On the occasion of International Migrants Day, on December 15th, a study day was organized around the theme: the expansion of programs for temporary workers within the context of neo-liberal globalization: the hazards and the perceptions.
This event was prepared by the Front de défense des non-syndiquéEs organization that defends the rights of non-unionized workers), with the collaboration of the Centre justice et foi, (centre for justice and faith), of CATHII (committee for action against human trafficking, of CISO (the international solidarity centre for female workers), of the Centre des travailleuses et travailleurs immigrants (centre for migrant workers), of the Conseil central du Montréal métropolitain-CSN (Union representing 6 Unions: plumbers, carpenters, shoe factory workers, etc.), and REDTAC-(im)migration (interuniversity and intercommunity network concerned with protection of the rights of migrant workers).
Some of the members of the Groupe Solidarité who participated in it were: Phyllis Douillard, Dorothy Guha, Constance Létourneau, Aline Ratelle and Claudette Bastien.
We heard that Canada, as well as Quebec, is increasingly dependent upon temporary migration for work in answer to certain labour-related needs.
Within this framework, "temporary foreign workers" are allowed into a region upon the request of the employers. More precisely, bound by a contract to a single employer, they depend on him and must leave when the contract ends.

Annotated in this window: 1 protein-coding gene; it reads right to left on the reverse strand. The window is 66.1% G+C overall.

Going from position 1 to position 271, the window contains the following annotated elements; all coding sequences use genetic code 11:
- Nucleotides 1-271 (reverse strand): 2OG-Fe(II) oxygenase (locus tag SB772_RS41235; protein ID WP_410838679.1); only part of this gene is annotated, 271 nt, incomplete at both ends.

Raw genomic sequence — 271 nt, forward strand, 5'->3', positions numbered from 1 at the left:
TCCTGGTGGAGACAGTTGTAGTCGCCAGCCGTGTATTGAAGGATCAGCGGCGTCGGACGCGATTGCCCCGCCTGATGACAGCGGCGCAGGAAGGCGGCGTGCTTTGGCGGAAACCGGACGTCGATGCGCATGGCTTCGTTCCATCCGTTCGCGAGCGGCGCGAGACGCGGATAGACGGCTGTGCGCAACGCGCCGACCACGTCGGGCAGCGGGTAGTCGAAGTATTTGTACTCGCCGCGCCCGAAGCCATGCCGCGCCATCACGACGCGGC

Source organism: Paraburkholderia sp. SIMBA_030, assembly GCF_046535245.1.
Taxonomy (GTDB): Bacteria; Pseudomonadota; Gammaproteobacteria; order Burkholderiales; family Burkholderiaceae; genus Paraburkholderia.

These programs for temporary recruitment have met with undeniable success. Seasonal agricultural workers, domestic helpers, construction workers or even hotel business workers are sectors that are implicated, to name but a few.
However, even though foreign temporary workers are not all exposed to the same conditions to which they are vulnerable, this system too often operates by depriving these migrants of a real social existence, leading the most fragile among them to be almost invisible in our society.
In addition, almost all are subjected to the violation of their rights at many levels: as individuals, as women in particular, as migrants and as workers!
Numerous injustices are perpetrated against these migrants: illegal deductions at the time of recruitment and travel, unpaid wages, unhealthy accommodations, restrictions on leaving the confines of their work area, overtime work without remuneration, lack of holidays or even being excluded from future recruitment programs for having chosen to be unionized or for demanding justice…
At the end of the day, enlightened by the resource people and from the discussions with the participants... we set out again with the following questions:
• What gives us the right today to make use of a restricted foreign workforce with extremely reduced job security?
• How is it acceptable to us today that people can be simply reduced to their effectiveness for work while being deprived of their rights to have a social existence because of a refusal to pay the "costs"? It is a matter of becoming more aware of a reality about which we know very little...